Using the knowledge of Wageningen to develop agriculture worldwide in a sustainable way: that was the theme of the 100th Opening Academic Year on September 3rd. One of the keynote speakers was prime minister Mark Rutte ” I am encouraged by the assurance which with WUR researchers insist we can meet the challenge of combining sustainable agriculture and sufficient productivity”.
Accompanied by many jokes (“Wageningen is more famous abroad than even the Dutch Stroopwafels”), Rutte praised three of Wageningen’s main principles of the last 100 years: connecting to the rest of the world, the link between practice and research and a view to the future. Phill Hogan, European commissioner for Agriculture and Rural Development, supported Rutte’s focus on the future with a call for action: “Farming and food production needs to get smarter, cleaner and greener – and fast”. To support this call, he announced that for the EU budget 2021-2027, 10 billion will be dedicated to Food and Agriculture, “a real breakthrough”.
Louise Fresco, taking the stage in a sustainable outfit to show the possibilities of a circular system, stated that we are in fact at a breakthrough. According to her, there is a gap that needs to be bridged between science and society. It is not so much a question of production, but of balance between ecology and technology, and social values and needs. “It is not what we can do, but want to do. Because we can do it: we can feed the world in a sustainable way”.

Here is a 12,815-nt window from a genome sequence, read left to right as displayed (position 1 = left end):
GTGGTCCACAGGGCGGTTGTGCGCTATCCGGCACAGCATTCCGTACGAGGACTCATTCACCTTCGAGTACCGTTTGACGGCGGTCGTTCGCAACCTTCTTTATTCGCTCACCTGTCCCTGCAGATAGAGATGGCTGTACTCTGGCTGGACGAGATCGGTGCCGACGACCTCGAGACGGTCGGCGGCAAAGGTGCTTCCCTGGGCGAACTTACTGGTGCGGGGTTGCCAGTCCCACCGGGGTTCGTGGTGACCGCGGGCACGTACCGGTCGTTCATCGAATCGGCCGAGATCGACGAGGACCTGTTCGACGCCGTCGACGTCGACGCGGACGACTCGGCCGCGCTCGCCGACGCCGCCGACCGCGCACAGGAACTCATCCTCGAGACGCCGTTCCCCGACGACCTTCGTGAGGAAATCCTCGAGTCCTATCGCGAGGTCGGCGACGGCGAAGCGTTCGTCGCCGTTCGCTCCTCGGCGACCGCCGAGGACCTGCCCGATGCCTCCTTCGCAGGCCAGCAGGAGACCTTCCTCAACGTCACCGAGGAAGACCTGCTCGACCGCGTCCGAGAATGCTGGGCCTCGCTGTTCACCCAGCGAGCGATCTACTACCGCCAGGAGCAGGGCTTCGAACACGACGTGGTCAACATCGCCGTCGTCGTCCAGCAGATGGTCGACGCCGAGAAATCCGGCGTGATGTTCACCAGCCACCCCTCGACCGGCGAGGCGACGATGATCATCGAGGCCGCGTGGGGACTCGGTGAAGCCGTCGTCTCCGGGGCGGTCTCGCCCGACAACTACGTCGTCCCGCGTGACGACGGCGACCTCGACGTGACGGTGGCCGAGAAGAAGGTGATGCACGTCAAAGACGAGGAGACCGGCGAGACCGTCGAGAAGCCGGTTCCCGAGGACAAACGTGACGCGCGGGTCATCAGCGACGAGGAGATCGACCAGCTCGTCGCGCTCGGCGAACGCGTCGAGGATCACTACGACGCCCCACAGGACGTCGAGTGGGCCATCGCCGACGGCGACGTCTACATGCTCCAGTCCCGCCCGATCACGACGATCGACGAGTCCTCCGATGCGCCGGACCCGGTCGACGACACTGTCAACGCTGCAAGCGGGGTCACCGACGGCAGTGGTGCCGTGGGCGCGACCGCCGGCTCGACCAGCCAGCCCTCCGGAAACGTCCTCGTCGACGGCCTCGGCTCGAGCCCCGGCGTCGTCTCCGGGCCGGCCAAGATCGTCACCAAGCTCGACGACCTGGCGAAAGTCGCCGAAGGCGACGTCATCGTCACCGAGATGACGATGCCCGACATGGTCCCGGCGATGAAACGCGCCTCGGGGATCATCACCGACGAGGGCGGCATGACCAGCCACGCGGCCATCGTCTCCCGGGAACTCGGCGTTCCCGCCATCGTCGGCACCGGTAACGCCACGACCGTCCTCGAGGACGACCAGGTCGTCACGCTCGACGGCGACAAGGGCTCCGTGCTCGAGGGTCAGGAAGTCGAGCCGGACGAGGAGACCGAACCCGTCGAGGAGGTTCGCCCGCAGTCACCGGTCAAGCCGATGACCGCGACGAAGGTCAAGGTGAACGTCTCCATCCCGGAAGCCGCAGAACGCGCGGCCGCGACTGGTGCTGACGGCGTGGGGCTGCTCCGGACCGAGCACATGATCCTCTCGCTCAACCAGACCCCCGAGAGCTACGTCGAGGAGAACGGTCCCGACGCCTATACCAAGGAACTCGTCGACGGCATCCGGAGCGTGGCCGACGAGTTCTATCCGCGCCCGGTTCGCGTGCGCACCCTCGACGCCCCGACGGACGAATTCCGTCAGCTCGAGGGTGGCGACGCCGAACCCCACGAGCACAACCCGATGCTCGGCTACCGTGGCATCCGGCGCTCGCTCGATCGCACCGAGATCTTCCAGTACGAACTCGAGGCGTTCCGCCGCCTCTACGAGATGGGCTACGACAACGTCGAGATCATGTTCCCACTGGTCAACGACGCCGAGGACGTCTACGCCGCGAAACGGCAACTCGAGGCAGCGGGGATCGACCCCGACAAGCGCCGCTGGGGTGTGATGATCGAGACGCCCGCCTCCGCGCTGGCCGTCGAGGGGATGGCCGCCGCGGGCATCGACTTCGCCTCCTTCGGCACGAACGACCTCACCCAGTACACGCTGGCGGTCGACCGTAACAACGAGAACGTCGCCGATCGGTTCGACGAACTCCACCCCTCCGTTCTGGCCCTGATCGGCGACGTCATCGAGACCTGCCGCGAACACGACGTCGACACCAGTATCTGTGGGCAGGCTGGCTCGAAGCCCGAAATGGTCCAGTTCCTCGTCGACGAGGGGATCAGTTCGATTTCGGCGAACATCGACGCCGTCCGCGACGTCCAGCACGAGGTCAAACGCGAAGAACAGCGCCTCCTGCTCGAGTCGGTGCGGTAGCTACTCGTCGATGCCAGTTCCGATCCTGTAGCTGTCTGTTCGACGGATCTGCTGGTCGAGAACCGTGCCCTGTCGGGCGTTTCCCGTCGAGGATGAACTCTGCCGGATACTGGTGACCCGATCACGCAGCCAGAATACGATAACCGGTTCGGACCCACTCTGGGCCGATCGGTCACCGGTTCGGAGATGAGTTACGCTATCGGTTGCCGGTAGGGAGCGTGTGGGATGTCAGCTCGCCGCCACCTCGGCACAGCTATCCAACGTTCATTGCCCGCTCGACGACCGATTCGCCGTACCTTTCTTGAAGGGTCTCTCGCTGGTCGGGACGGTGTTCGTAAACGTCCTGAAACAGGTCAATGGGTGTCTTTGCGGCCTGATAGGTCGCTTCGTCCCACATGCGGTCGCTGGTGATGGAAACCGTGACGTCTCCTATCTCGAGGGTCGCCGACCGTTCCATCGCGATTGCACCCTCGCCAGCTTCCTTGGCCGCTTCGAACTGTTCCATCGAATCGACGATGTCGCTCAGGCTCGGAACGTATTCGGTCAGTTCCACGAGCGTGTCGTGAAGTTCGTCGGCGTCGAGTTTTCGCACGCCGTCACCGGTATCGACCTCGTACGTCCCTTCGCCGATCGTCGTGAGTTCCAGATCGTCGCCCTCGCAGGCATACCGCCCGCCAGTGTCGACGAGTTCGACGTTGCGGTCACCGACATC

Apart from the three keynote speakers, Rector Magnificus Arthur Mol presented a view to the future including amongst others a plan for building a Wageningen dialogue centre, “to really stand within the society”. The program also included two speeches from young scientists about the importance of circularity, a musical interlude by the singers from Noblesse Oblige, and the award ceremony of the Marina van Damme award. Julia Samson turned out to be the first winner in Wageningen of this grand to support talented young female alumna.